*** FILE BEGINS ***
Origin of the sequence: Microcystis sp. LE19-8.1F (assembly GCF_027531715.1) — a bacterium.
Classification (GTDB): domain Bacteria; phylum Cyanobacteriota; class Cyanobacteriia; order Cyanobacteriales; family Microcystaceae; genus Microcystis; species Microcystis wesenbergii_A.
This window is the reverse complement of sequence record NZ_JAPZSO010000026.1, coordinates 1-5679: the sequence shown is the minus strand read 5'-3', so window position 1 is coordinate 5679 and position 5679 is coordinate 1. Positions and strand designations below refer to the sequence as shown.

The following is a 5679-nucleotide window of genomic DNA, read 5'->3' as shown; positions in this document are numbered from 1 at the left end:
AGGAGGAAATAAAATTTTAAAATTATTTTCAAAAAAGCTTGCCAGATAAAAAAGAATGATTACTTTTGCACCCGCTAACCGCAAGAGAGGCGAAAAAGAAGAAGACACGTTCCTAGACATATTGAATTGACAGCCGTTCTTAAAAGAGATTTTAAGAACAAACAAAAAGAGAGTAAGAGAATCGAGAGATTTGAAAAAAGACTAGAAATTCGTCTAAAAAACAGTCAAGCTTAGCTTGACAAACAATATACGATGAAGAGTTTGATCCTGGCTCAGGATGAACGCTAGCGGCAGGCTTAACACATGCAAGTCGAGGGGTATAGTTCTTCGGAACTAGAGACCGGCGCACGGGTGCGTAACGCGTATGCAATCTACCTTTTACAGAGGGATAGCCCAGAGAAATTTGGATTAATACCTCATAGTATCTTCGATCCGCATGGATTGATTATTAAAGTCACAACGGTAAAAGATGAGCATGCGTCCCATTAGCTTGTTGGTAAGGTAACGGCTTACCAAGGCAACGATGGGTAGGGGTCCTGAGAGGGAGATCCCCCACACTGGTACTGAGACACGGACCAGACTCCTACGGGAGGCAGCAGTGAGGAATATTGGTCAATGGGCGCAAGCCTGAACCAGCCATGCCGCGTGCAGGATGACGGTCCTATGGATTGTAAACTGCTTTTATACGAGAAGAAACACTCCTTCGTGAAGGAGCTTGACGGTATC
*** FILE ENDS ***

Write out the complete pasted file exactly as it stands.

Origin of the sequence: Microcystis sp. LE19-8.1F (assembly GCF_027531715.1) — a bacterium.
Classification (GTDB): domain Bacteria; phylum Cyanobacteriota; class Cyanobacteriia; order Cyanobacteriales; family Microcystaceae; genus Microcystis; species Microcystis wesenbergii_A.
This window is the reverse complement of sequence record NZ_JAPZSO010000026.1, coordinates 1-5679: the sequence shown is the minus strand read 5'-3', so window position 1 is coordinate 5679 and position 5679 is coordinate 1. Positions and strand designations below refer to the sequence as shown.

The following is a 5679-nucleotide window of genomic DNA, read 5'->3' as shown; positions in this document are numbered from 1 at the left end:
AGGAGGAAATAAAATTTTAAAATTATTTTCAAAAAAGCTTGCCAGATAAAAAAGAATGATTACTTTTGCACCCGCTAACCGCAAGAGAGGCGAAAAAGAAGAAGACACGTTCCTAGACATATTGAATTGACAGCCGTTCTTAAAAGAGATTTTAAGAACAAACAAAAAGAGAGTAAGAGAATCGAGAGATTTGAAAAAAGACTAGAAATTCGTCTAAAAAACAGTCAAGCTTAGCTTGACAAACAATATACGATGAAGAGTTTGATCCTGGCTCAGGATGAACGCTAGCGGCAGGCTTAACACATGCAAGTCGAGGGGTATAGTTCTTCGGAACTAGAGACCGGCGCACGGGTGCGTAACGCGTATGCAATCTACCTTTTACAGAGGGATAGCCCAGAGAAATTTGGATTAATACCTCATAGTATCTTCGATCCGCATGGATTGATTATTAAAGTCACAACGGTAAAAGATGAGCATGCGTCCCATTAGCTTGTTGGTAAGGTAACGGCTTACCAAGGCAACGATGGGTAGGGGTCCTGAGAGGGAGATCCCCCACACTGGTACTGAGACACGGACCAGACTCCTACGGGAGGCAGCAGTGAGGAATATTGGTCAATGGGCGCAAGCCTGAACCAGCCATGCCGCGTGCAGGATGACGGTCCTATGGATTGTAAACTGCTTTTATACGAGAAGAAACACTCCTTCGTGAAGGAGCTTGACGGTATC